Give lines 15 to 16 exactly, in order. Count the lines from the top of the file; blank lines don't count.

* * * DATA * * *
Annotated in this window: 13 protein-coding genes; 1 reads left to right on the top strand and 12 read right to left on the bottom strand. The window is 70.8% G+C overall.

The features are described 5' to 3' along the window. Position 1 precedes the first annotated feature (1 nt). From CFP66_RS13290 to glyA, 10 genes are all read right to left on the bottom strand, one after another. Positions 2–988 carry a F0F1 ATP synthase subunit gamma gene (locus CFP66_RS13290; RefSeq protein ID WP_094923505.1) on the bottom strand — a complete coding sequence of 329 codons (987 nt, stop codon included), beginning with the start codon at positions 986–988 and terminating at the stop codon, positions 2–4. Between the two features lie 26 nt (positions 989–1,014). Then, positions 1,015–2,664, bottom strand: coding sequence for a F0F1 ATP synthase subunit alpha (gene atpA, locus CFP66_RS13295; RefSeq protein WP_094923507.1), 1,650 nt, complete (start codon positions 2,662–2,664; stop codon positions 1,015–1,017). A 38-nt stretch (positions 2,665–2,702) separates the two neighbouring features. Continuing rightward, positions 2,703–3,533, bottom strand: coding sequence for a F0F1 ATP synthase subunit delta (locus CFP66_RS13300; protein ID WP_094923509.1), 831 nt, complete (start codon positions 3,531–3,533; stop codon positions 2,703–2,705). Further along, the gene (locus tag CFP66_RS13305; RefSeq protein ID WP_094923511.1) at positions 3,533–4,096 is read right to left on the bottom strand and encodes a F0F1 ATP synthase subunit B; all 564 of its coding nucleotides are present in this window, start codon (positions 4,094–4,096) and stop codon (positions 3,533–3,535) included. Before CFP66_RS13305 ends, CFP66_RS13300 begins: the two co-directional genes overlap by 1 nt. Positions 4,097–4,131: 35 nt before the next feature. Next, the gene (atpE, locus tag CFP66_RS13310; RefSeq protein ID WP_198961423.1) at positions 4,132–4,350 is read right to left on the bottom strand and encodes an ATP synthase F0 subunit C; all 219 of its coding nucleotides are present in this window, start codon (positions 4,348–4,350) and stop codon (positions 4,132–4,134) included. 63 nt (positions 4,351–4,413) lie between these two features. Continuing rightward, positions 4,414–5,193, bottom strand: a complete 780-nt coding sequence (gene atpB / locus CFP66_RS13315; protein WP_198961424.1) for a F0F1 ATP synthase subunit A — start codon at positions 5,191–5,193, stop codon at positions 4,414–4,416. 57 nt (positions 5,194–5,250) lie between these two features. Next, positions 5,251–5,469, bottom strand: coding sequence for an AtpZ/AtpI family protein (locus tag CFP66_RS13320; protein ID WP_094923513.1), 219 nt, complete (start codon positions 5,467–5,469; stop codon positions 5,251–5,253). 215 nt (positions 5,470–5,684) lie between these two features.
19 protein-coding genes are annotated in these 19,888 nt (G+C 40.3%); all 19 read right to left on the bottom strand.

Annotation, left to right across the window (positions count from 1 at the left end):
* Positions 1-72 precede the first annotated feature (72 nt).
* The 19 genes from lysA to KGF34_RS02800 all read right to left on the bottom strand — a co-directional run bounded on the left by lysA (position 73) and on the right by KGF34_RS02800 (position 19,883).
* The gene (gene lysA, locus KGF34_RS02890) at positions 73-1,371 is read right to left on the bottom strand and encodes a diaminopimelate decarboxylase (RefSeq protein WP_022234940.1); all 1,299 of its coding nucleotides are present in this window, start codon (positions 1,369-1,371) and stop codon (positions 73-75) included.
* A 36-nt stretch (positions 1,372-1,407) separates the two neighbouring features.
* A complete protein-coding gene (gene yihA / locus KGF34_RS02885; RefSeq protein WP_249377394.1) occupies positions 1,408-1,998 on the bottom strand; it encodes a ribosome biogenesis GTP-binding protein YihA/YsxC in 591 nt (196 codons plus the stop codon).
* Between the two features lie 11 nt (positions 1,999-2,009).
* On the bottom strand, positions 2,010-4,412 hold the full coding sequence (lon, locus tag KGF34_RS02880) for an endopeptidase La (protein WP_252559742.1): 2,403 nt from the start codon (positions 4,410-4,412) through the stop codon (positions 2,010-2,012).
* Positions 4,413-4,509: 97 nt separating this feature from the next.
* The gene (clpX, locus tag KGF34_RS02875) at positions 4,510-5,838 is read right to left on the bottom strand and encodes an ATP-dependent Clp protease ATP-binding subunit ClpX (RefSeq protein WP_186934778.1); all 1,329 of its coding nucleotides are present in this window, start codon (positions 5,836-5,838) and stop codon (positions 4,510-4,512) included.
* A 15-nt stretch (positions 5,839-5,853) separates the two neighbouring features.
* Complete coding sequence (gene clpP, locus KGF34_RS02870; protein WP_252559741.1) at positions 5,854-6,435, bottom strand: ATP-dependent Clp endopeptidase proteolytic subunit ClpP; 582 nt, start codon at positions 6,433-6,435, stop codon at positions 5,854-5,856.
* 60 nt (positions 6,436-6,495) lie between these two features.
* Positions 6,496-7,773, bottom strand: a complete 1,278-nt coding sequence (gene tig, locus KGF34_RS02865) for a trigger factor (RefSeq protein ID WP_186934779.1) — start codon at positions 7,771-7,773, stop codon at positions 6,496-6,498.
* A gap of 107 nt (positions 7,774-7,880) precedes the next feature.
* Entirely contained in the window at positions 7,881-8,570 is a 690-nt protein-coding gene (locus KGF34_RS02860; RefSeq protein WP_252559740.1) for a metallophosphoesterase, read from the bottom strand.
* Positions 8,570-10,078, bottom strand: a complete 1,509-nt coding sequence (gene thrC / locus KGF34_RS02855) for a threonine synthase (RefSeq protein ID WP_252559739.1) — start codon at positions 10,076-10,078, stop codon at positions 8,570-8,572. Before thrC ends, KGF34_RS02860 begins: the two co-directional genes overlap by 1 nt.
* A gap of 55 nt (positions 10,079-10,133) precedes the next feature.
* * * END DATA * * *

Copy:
* Complete coding sequence (gene clpP, locus KGF34_RS02870; protein WP_252559741.1) at positions 5,854-6,435, bottom strand: ATP-dependent Clp endopeptidase proteolytic subunit ClpP; 582 nt, start codon at positions 6,433-6,435, stop codon at positions 5,854-5,856.
* 60 nt (positions 6,436-6,495) lie between these two features.